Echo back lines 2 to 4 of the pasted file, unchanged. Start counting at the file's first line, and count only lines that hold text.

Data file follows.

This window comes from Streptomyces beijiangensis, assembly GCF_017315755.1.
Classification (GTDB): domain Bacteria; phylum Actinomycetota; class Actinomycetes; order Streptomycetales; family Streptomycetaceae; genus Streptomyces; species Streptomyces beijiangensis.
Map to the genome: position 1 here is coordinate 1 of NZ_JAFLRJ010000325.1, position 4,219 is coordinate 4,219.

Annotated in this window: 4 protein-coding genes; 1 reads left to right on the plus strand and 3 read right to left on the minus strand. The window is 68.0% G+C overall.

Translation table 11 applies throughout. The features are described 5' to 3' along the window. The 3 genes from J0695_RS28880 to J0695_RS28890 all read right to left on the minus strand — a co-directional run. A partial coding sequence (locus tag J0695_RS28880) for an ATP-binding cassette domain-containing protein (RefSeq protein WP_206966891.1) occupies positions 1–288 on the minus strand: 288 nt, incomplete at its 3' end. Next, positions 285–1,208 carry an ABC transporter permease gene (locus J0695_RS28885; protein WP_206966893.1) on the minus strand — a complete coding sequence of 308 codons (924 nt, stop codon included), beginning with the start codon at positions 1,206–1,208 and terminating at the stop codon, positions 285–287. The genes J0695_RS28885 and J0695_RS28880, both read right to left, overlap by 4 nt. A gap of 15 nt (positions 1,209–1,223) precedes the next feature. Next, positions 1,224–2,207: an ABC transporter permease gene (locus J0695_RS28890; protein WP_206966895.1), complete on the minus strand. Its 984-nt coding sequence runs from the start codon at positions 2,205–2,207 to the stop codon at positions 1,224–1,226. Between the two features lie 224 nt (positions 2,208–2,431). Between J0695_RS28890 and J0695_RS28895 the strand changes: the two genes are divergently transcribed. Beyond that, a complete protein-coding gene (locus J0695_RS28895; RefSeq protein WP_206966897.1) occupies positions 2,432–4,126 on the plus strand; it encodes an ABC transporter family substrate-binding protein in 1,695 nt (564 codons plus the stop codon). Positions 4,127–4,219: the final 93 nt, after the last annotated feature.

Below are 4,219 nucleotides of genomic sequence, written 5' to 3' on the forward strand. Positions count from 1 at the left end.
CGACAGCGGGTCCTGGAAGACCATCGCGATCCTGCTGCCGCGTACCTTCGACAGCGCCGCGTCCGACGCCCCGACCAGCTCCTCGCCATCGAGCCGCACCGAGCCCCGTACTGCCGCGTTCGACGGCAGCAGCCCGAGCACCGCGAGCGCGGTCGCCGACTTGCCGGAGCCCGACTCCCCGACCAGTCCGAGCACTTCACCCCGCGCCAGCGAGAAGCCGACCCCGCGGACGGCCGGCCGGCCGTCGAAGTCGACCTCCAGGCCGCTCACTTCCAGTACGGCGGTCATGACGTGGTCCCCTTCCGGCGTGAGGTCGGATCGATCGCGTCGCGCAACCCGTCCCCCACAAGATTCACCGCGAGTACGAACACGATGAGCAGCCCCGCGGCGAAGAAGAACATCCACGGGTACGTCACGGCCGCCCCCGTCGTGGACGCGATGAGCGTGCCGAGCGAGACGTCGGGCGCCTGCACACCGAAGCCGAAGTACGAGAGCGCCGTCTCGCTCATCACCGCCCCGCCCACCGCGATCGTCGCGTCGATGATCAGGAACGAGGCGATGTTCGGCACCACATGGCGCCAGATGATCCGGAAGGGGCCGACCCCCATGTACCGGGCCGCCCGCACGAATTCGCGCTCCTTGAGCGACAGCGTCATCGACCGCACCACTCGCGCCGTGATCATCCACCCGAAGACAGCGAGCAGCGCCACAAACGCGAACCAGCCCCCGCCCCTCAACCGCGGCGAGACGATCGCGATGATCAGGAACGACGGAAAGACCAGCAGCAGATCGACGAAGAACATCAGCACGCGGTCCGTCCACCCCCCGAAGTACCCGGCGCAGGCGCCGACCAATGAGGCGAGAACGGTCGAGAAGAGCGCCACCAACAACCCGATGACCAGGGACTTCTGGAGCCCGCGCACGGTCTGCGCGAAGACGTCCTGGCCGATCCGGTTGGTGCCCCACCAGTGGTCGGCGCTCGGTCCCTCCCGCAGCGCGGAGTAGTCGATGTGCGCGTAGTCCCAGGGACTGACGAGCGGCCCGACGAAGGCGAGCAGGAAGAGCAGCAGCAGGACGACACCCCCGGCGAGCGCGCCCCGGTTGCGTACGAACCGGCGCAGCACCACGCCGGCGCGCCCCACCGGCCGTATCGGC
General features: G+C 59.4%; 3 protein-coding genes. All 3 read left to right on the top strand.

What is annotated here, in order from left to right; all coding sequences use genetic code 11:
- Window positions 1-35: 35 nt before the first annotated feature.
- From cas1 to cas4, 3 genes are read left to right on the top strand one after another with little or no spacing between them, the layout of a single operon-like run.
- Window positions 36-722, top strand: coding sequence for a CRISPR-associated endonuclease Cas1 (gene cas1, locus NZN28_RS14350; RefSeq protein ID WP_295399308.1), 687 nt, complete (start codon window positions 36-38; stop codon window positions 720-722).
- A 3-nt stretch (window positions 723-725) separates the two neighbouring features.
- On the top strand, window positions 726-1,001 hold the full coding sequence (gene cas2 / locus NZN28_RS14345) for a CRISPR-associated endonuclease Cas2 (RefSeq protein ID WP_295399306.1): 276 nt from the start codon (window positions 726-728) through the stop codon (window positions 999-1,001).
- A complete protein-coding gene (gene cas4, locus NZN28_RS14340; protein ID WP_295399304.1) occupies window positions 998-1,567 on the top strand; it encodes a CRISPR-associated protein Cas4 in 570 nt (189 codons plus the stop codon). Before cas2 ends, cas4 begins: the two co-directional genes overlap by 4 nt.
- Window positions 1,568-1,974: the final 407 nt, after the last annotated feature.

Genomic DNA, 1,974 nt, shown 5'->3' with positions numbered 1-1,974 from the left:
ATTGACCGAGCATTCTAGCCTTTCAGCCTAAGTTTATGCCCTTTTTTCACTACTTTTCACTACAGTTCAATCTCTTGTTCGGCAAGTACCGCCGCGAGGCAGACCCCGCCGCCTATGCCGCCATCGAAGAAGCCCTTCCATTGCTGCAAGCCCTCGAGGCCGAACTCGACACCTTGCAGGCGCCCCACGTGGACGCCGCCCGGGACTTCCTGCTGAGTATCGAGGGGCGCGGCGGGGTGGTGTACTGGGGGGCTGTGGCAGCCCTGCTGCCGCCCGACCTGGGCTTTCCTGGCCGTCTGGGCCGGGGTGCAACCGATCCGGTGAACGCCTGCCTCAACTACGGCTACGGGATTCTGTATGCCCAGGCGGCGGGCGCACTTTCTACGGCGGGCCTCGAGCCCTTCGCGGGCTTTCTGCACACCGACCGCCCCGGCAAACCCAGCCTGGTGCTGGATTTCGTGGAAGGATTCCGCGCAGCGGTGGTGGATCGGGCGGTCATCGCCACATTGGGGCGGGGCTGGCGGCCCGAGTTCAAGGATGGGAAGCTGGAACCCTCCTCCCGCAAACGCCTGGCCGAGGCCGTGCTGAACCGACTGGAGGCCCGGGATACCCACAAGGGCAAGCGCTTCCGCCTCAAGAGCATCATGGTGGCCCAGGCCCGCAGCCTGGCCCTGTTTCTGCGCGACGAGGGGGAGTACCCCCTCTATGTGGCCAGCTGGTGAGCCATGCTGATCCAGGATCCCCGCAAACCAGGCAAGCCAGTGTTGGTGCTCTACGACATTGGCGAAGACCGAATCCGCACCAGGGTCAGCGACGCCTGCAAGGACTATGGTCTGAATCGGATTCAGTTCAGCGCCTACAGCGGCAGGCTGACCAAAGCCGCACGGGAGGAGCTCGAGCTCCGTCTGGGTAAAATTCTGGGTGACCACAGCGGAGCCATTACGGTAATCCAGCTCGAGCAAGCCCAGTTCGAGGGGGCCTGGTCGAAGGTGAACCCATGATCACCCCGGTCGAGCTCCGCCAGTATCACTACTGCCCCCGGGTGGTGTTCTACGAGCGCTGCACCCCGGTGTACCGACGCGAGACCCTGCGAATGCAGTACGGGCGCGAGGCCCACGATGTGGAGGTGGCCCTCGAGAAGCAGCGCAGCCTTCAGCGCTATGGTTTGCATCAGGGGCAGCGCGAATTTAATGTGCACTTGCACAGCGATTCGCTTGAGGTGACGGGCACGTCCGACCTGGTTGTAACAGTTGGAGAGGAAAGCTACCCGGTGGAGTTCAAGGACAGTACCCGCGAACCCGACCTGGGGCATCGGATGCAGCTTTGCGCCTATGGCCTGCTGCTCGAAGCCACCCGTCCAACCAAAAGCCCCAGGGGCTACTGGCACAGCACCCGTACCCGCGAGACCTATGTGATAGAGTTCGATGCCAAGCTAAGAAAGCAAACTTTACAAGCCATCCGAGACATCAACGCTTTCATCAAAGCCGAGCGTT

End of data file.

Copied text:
Classification (GTDB): domain Bacteria; phylum Actinomycetota; class Actinomycetes; order Streptomycetales; family Streptomycetaceae; genus Streptomyces; species Streptomyces beijiangensis.
Map to the genome: position 1 here is coordinate 1 of NZ_JAFLRJ010000325.1, position 4,219 is coordinate 4,219.

Annotated in this window: 4 protein-coding genes; 1 reads left to right on the plus strand and 3 read right to left on the minus strand. The window is 68.0% G+C overall.